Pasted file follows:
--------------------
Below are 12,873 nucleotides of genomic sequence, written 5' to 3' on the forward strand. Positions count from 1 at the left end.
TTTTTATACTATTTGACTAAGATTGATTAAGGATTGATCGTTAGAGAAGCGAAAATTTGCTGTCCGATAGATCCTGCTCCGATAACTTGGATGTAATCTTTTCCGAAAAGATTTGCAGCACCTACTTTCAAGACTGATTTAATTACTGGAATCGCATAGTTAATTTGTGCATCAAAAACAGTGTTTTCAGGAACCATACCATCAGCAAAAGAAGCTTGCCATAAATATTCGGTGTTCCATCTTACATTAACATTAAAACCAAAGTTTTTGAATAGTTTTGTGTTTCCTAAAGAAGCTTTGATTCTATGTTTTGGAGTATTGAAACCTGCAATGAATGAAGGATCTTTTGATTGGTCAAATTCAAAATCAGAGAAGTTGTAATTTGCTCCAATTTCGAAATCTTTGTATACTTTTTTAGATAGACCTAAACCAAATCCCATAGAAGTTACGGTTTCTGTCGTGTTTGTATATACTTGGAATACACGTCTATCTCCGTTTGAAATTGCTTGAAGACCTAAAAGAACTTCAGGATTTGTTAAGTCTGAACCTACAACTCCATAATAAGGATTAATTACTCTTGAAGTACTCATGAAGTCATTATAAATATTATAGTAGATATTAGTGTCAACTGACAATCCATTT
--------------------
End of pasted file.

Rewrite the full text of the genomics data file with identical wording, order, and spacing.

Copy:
Below are 12,873 nucleotides of genomic sequence, written 5' to 3' on the forward strand. Positions count from 1 at the left end.
TTTTTATACTATTTGACTAAGATTGATTAAGGATTGATCGTTAGAGAAGCGAAAATTTGCTGTCCGATAGATCCTGCTCCGATAACTTGGATGTAATCTTTTCCGAAAAGATTTGCAGCACCTACTTTCAAGACTGATTTAATTACTGGAATCGCATAGTTAATTTGTGCATCAAAAACAGTGTTTTCAGGAACCATACCATCAGCAAAAGAAGCTTGCCATAAATATTCGGTGTTCCATCTTACATTAACATTAAAACCAAAGTTTTTGAATAGTTTTGTGTTTCCTAAAGAAGCTTTGATTCTATGTTTTGGAGTATTGAAACCTGCAATGAATGAAGGATCTTTTGATTGGTCAAATTCAAAATCAGAGAAGTTGTAATTTGCTCCAATTTCGAAATCTTTGTATACTTTTTTAGATAGACCTAAACCAAATCCCATAGAAGTTACGGTTTCTGTCGTGTTTGTATATACTTGGAATACACGTCTATCTCCGTTTGAAATTGCTTGAAGACCTAAAAGAACTTCAGGATTTGTTAAGTCTGAACCTACAACTCCATAATAAGGATTAATTACTCTTGAAGTACTCATGAAGTCATTATAAATATTATAGTAGATATTAGTGTCAACTGACAATCCATTT